A careful reading of the report reveals a board that took months, even years, to get its arms around the scandal despite plenty of warnings about its nature magnitude. The 113-page report, prepared by the law firm Shearman & Sterling, relates how Stumpf nurtured and protected Tolstedt even as evidence mounted that her division’s behavior posed an enormous risk to the company.
The report comes about two weeks before the bank’s annual shareholder meeting on April 25, when all directors 15 directors will be up for re-election.
The scandal erupted in September when regulators slapped the bank with a $185 million fine over aggressive sales policies that led some employees to open accounts without customers’ permission. It showed that current and former employees were pressured by the unrealistic sales goals imposed by the company the pushed them to the unethical behaviour.
Wells Fargo admitted last year, for example, that it had fired 5,300 employees over five years for opening accounts for customers they didn’t want or know about.
Wells Fargo said its internal investigation determined fraudulent accounts practices dated back to 2002, reached a critical mass in the second quarter of 2007 and reached a peak in the fourth quarter of 2013, which coincided with media reports of the sales practices in the Los Angeles area.
In last year’s House testimony, Stumpf said, “I am fully accountable for all unethical sales practices in our retail banking business and I’m fully committed to fixing this issue, strengthening our culture, and taking the necessary steps and actions to restore our customers’ trust”.
In January, the board took the unusual action of publicly firing four executives whom the board said had major roles in the bank’s sales practices at the center of the scandal. A board-commissioned report obtained by CNBC details the various factors that led to the scandal.
And yet, it’s telling that WFC’s stock price hardly moved on Monday.
“I am very proud of what our team has accomplished.in terms of progress that has been made”, Sloan said in conference call with reporters.
Williams & Connolly lawyer Enu Mainigi said that they strongly disagree with the report.
In addition to Stumpf, community bank chief Carrie Tolstedt also has come under fire. Tolstedt, who declined to be interviewed for the investigation, rejected its conclusions in a statement from her attorney.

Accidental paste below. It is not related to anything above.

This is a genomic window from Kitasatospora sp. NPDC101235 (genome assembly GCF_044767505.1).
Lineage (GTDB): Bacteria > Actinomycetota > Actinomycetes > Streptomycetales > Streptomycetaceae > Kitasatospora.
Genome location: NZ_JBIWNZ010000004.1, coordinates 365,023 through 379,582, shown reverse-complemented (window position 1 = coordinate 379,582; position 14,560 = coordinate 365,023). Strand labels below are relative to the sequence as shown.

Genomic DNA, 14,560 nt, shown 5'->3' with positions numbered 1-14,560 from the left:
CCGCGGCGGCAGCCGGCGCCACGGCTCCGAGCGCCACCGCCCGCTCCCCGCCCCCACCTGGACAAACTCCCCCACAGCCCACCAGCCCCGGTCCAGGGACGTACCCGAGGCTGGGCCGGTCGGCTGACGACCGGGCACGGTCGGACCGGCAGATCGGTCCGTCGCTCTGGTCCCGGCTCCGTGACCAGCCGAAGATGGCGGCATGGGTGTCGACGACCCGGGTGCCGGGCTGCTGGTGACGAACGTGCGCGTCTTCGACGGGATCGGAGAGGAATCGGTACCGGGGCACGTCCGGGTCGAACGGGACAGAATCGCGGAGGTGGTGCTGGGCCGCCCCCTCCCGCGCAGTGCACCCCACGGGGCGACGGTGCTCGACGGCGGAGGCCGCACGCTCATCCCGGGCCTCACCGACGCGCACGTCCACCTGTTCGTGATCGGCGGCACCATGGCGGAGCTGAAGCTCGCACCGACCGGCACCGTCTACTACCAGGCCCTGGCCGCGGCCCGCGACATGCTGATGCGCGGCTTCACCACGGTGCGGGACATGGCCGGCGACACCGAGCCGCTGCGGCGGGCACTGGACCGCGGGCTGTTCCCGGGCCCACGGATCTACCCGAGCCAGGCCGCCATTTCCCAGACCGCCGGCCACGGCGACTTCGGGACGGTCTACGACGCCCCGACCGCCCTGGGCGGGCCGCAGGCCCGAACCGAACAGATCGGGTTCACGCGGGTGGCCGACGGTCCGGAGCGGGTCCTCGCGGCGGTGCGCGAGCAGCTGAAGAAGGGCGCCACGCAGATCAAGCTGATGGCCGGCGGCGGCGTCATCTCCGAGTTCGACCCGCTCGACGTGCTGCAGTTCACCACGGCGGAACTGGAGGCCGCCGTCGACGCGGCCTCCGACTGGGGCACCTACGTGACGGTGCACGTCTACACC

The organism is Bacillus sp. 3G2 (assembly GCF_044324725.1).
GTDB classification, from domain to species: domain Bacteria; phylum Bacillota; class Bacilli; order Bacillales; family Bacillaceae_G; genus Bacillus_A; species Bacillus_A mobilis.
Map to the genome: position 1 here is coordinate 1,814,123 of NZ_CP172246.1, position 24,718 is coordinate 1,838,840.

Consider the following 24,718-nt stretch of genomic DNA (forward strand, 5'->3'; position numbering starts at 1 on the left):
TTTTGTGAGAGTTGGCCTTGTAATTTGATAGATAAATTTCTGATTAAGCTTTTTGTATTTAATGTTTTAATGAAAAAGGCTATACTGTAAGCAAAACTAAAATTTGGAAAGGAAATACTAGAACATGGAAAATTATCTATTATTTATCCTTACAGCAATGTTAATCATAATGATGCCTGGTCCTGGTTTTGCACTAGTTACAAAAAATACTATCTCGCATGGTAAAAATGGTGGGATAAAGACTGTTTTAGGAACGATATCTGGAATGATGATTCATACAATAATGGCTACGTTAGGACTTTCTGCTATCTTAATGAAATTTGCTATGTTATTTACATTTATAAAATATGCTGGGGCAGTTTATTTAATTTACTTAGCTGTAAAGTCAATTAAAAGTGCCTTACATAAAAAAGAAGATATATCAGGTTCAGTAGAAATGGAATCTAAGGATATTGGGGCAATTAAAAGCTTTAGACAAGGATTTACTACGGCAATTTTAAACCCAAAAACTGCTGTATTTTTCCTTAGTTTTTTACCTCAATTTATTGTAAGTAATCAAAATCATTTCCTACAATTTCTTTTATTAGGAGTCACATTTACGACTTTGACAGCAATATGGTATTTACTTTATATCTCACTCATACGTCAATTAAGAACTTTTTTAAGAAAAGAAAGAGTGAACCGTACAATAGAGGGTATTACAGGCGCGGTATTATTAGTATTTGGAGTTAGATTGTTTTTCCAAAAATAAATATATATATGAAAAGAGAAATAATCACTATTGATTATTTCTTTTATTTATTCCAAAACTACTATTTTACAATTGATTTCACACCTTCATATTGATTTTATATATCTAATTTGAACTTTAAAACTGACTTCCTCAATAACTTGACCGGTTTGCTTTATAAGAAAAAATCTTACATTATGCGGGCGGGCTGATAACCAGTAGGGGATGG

Together with an earlier round of punishments, Wells Fargo has clawed back a total of US$69 million from Mr Stumpf and US$67 million from Ms Tolstedt. It also found that he used his position to protect Tolstedt.
The report singles out Tolstedt for allegedly having been “insular and defensive” and having “effectively challenged and resisted scrutiny from within and outside” her community banking division. And he said he wished they could have gone back in time and end product sales goals and do more so that this damage wouldn’t have happened.
The report paints the bank’s board, meanwhile, as being out of the loop on the scope of the sales problems. Additionally, former Community Bank unit chief Carrie Tolstedt will be retroactively fired and must surrender an additional $47.3 million in pay.
Stumpf was grilled by the U.S. Senate Banking committee on September 28, drawing criticism from the committee for “failing to answer many questions”.
As for Stumpf, the board determined he was too focused on the “bank’s decades of success with cross-sell and positive customer and employee survey results”. Under Stumpf, Wells operated in a decentralized fashion, with executives of each of the businesses running their divisions nearly like separate companies.
Wells Fargo has rehired about 1,000 former employees who left or were fired during the bank’s fake-accounts scandal.
Shareholder advisory groups Institutional Shareholders Services and Glass Lewis have recommended the ousting of several board members.
The bank’s board called that recommendation “extreme and unprecedented”. Federal prosecutors are considering criminal or civil charges against the company, the Labor Department is investigating whether it illegally fired employees who reported the wrongdoing, and several cities and states, including California, have stopped doing business with the bank for now.
Information for this article was contributed by Ken Sweet of The Associated Press, James Rufus Koren of the Los Angeles Times and Laura J. Keller of Bloomberg News.